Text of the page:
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Macron retains Prime Minister place for stability after chaotic election in France

Macron retains Prime Minister place for stability after chaotic election in France

Macron retains Prime Minister place for stability after chaotic election in France

Macron retains Prime Minister place for stability after chaotic election in France

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  • French President Emmanuel Macron declined Prime Minister Gabriel Attal’s resignation following chaotic election results.
  • The New Popular Front leftist coalition secured just over 180 seats, ahead of Macron’s centrist alliance.
  • Marine Le Pen’s far-right National Rally and its allies came in third place, with over 140 seats.
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French President Emmanuel Macron declined the resignation of the country’s prime minister on Monday, requesting him to temporarily continue as the head of the government following chaotic election results that left the government in limbo.

French voters divided the legislature among the left, center, and far right, with no faction coming close to the majority required to form a government. The results of Sunday’s vote heightened the risk of paralysis for the European Union’s second-largest economy.

Macron gambled on his decision to call snap elections, hoping it would provide France with a “moment of clarification.” However, the outcome demonstrated the opposite less than three weeks before the start of the Paris Olympics, when the country will be under international spotlight.

France’s main share index opened with a dip but quickly recovered, possibly due to market fears of an outright victory for the far right or the leftist coalition.

Prime Minister Gabriel Attal had stated he would stay in office if necessary but tendered his resignation on Monday morning. Macron, who appointed him just seven months ago, promptly requested him to continue “to ensure the stability of the country.” Macron’s key political allies participated in the meeting with Attal at the presidential palace, which concluded after about 90 minutes.

On Sunday, Attal made it clear that he disagreed with Macron’s decision to call the surprise elections. The results of two rounds of voting left no obvious path for forming a government for either the leftist coalition, which came in first, Macron’s centrist alliance, or the far right. Newly elected and returning lawmakers were expected to convene at the National Assembly to commence negotiations in earnest.

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Macron himself will depart midweek for a NATO summit in Washington. The political deadlock could have far-reaching implications for the war in Ukraine, global diplomacy, and Europe’s economic stability. Nonetheless, at least one leader expressed relief over the results.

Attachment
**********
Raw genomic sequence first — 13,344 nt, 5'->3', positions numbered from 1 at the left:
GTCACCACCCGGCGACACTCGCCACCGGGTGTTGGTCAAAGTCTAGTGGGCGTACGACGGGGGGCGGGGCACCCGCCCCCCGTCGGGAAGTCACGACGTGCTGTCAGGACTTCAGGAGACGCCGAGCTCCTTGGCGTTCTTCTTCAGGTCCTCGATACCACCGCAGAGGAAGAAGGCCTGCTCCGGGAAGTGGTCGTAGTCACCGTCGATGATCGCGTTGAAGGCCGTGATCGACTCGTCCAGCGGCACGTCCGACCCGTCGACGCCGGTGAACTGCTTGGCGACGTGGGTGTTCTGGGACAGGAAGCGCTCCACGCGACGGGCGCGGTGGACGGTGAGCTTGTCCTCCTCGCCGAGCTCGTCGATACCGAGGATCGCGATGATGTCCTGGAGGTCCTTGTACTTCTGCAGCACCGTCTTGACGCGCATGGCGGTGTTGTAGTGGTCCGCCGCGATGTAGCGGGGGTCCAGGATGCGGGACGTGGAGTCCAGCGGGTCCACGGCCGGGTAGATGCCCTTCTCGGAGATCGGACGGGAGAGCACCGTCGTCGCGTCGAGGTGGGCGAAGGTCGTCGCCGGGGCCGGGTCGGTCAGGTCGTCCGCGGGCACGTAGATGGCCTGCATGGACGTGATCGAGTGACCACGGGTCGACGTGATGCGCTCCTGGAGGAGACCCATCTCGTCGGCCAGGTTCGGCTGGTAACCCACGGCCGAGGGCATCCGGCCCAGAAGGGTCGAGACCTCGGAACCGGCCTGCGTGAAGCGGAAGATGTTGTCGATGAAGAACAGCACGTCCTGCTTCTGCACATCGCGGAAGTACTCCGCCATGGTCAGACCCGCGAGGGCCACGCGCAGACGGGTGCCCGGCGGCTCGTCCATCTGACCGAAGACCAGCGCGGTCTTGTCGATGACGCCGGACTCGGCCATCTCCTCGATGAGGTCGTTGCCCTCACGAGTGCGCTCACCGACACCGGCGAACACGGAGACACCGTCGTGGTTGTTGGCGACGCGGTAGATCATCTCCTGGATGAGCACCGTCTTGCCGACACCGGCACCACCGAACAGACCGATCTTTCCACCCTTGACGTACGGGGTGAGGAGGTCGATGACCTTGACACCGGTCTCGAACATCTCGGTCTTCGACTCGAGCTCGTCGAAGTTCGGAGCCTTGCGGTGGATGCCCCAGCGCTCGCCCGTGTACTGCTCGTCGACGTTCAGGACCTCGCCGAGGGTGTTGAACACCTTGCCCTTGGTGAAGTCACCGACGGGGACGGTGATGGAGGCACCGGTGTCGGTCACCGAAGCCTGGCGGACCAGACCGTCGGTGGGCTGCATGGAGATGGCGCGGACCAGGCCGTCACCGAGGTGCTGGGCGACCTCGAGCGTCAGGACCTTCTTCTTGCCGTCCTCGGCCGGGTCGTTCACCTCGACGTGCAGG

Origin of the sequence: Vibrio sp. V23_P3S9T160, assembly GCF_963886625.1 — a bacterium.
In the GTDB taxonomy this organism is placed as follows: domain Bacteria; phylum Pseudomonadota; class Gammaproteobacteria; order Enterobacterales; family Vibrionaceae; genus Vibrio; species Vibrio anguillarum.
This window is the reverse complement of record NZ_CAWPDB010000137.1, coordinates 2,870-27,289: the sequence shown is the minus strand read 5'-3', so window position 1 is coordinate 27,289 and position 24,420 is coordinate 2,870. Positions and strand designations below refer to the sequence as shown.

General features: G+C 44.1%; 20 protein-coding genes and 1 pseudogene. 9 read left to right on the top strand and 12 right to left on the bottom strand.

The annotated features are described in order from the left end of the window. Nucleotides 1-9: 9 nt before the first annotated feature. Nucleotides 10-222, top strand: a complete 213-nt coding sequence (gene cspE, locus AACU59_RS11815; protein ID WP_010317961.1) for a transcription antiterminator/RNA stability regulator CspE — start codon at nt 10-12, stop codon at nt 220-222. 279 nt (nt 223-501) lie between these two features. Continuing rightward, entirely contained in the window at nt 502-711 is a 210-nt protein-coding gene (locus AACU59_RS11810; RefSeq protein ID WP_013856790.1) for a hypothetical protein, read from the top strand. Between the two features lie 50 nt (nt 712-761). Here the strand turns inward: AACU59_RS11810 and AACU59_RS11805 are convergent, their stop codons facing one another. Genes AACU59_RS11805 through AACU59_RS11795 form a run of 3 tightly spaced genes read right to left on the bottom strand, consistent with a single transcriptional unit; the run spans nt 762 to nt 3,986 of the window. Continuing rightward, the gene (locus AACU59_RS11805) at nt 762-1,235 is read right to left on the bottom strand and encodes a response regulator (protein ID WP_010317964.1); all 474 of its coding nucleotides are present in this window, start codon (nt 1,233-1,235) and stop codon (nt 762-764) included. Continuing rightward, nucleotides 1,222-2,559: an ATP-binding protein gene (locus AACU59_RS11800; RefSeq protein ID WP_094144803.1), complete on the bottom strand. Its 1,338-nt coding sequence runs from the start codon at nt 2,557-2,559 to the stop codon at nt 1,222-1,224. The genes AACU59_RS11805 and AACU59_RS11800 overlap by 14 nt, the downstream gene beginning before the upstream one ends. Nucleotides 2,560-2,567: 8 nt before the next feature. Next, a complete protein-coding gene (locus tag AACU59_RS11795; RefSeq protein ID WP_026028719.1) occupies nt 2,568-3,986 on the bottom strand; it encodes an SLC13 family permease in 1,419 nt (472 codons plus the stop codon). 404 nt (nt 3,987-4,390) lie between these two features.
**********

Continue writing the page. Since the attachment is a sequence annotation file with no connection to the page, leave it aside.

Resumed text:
“In Paris enthusiasm, in Moscow disappointment, in Kyiv relief. Enough to be happy in Warsaw,” Prime Minister Donald Tusk, a former European Union Council head, wrote late Sunday on X.

Official results released early Monday showed that all three main blocs fell far short of the 289 seats needed to control the 577-seat National Assembly, France’s more powerful of the two legislative chambers.

The results revealed that the New Popular Front leftist coalition secured just over 180 seats, placing first ahead of Macron’s centrist alliance, which obtained more than 160 seats. Marine Le Pen’s far-right National Rally and its allies came in third place, with over 140 seats, marking a significant increase from the party’s previous best showing of 89 seats in 2022. Macron has three years left in his presidential term.

Instead of rallying behind Macron as he had hoped, millions seized the vote as an opportunity to vent anger about inflation, crime, immigration, and other grievances — including his style of government.

The leaders of the New Popular Front immediately pressured Macron to give them the first opportunity to form a government and nominate a prime minister. The faction plans to reverse many of Macron’s major reforms, initiate an expensive program of public spending, and adopt a tougher stance against Israel due to its conflict with Hamas. However, it remains unclear, even within the left, who could lead the government without alienating crucial allies.

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“We need someone who offers consensus,” said Olivier Faure, head of the Socialist Party, which joined the leftist coalition and was still sorting out how many seats it won on Monday.

Macron warned that the left’s economic program, involving tens of billions of euros in public spending partly financed by taxes on wealth and increases for high earners, could be ruinous for France. The country is already criticized by EU watchdogs for its debt. A hung parliament represents unfamiliar territory for modern France, prompting a mix of relief and apprehension among many people.

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